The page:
The Niskanen Center is concerned about the long processing delays at U.S. Citizenship and Immigration Services (USCIS) and the negative implications for American business, families, and vulnerable populations. However, Niskanen is encouraged by an oversight letter sent on May 13th led by Senator Tillis (R-NC) and Senator Blumenthal (D-CT) to USCIS Director Cissna requesting information about the delays and the agency’s plans to ease the slowdown. More than one-third of the Senate—36 lawmakers—joined in signing the letter.
“The delays in employment authorizations, family-based visas, and humanitarian visas is at best disruptive, and at worst, dangerous,” said Kristie De Peña, Niskanen’s director of immigration & senior counsel. “But the willingness of lawmakers to lead an effort to better understand why it’s happening and what Congress can do to fix it is a promising first step,” she added.
A recent study by the American Immigration Lawyers Association (AILA) finds significant processing delays with applications for initial and renewed employment authorization. AILA finds:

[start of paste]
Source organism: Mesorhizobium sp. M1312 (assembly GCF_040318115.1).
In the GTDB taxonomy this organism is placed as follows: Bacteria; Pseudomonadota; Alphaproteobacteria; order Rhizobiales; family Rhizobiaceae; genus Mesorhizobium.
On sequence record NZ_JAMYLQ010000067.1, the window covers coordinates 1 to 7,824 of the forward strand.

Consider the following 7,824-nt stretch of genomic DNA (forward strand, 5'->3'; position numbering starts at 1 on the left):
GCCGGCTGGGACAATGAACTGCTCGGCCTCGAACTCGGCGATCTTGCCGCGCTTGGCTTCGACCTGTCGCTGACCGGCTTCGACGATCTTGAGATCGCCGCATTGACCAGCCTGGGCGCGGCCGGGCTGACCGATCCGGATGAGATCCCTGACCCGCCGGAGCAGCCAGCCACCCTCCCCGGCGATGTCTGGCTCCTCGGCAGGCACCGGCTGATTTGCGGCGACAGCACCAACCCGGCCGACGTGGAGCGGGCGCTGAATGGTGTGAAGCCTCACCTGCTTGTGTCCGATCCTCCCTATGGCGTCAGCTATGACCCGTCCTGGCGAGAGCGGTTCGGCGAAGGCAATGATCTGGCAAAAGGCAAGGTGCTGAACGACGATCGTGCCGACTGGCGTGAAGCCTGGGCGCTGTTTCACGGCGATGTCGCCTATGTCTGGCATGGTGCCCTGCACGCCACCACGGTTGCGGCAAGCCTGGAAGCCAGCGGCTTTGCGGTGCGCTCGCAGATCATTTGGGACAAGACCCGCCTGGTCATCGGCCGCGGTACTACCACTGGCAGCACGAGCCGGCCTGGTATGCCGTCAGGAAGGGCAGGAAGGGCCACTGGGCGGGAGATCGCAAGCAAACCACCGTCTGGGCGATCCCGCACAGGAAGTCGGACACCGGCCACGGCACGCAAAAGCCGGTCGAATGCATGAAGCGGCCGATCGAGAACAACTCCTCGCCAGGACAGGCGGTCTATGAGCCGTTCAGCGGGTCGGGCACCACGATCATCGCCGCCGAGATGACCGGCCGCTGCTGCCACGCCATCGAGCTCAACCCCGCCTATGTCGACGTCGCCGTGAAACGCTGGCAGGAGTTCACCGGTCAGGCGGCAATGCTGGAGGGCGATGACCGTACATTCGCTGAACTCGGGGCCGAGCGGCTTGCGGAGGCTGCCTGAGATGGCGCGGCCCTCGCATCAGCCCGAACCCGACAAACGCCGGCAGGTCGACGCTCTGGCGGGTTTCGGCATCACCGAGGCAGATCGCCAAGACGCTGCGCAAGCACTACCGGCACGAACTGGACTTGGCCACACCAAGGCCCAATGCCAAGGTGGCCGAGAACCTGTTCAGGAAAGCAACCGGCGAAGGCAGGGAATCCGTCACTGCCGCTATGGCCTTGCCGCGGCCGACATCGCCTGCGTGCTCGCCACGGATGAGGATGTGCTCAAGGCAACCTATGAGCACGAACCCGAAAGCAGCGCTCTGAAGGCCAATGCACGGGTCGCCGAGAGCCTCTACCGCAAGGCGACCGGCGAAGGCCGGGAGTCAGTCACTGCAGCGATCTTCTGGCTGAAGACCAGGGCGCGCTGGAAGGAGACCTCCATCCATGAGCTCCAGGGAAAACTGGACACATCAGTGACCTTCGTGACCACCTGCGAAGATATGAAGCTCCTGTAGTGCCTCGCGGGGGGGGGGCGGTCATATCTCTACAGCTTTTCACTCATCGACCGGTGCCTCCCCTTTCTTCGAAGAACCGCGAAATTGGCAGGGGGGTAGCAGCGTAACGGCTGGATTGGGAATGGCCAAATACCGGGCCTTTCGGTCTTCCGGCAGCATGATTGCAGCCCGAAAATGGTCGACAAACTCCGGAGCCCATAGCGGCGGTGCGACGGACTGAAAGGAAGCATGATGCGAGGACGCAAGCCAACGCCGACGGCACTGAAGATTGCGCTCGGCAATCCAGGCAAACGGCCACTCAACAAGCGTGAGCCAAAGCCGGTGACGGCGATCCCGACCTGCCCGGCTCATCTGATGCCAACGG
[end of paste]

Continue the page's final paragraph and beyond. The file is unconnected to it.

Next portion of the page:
- The overall average case processing time surged by 46 percent over the past two fiscal years and 91 percent since FY 2014
- USCIS processed 94 percent of its form types—from green cards for family members to visas for human trafficking victims to petitions for immigrant workers—more slowly in FY 2018 than in FY 2014
- Case processing times increased substantially in FY 2018 even as case receipt volume appeared to markedly decrease; and
- The USCIS “net backlog” exceeds 2.3 million delayed cases at the end of FY 2017
Specifically, lawmakers are requesting information on the causes of the delays, and what the agency is doing to stem such delays—in addition to whether the agency needs specific congressional appropriations to reduce employment slowdowns.
The Niskanen Center appreciates the leadership and cooperation evidenced by this effort, and looks forward to continue working with lawmakers to ensure the efficient and effective processing of all petitions.